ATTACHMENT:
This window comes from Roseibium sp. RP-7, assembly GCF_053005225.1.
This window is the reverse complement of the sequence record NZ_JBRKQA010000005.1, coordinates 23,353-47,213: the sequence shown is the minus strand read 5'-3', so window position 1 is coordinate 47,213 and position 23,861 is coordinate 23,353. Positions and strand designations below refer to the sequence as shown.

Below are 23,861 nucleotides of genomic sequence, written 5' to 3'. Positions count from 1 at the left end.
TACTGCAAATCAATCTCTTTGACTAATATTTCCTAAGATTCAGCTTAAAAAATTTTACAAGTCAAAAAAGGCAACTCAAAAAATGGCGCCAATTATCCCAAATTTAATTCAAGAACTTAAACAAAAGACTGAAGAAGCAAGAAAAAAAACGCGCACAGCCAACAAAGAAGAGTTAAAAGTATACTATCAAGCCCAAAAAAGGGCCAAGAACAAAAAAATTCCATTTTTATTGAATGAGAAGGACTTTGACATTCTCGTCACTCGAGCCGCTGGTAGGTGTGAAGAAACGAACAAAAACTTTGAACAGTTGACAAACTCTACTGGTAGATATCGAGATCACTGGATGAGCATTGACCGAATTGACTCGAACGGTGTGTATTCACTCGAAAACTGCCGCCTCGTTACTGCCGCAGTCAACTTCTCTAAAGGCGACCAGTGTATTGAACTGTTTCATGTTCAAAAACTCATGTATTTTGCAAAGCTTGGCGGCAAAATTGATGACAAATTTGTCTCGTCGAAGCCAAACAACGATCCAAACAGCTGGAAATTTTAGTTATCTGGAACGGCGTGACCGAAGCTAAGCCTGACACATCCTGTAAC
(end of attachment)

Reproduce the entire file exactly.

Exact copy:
This window comes from Roseibium sp. RP-7, assembly GCF_053005225.1.
This window is the reverse complement of the sequence record NZ_JBRKQA010000005.1, coordinates 23,353-47,213: the sequence shown is the minus strand read 5'-3', so window position 1 is coordinate 47,213 and position 23,861 is coordinate 23,353. Positions and strand designations below refer to the sequence as shown.

Below are 23,861 nucleotides of genomic sequence, written 5' to 3'. Positions count from 1 at the left end.
TACTGCAAATCAATCTCTTTGACTAATATTTCCTAAGATTCAGCTTAAAAAATTTTACAAGTCAAAAAAGGCAACTCAAAAAATGGCGCCAATTATCCCAAATTTAATTCAAGAACTTAAACAAAAGACTGAAGAAGCAAGAAAAAAAACGCGCACAGCCAACAAAGAAGAGTTAAAAGTATACTATCAAGCCCAAAAAAGGGCCAAGAACAAAAAAATTCCATTTTTATTGAATGAGAAGGACTTTGACATTCTCGTCACTCGAGCCGCTGGTAGGTGTGAAGAAACGAACAAAAACTTTGAACAGTTGACAAACTCTACTGGTAGATATCGAGATCACTGGATGAGCATTGACCGAATTGACTCGAACGGTGTGTATTCACTCGAAAACTGCCGCCTCGTTACTGCCGCAGTCAACTTCTCTAAAGGCGACCAGTGTATTGAACTGTTTCATGTTCAAAAACTCATGTATTTTGCAAAGCTTGGCGGCAAAATTGATGACAAATTTGTCTCGTCGAAGCCAAACAACGATCCAAACAGCTGGAAATTTTAGTTATCTGGAACGGCGTGACCGAAGCTAAGCCTGACACATCCTGTAAC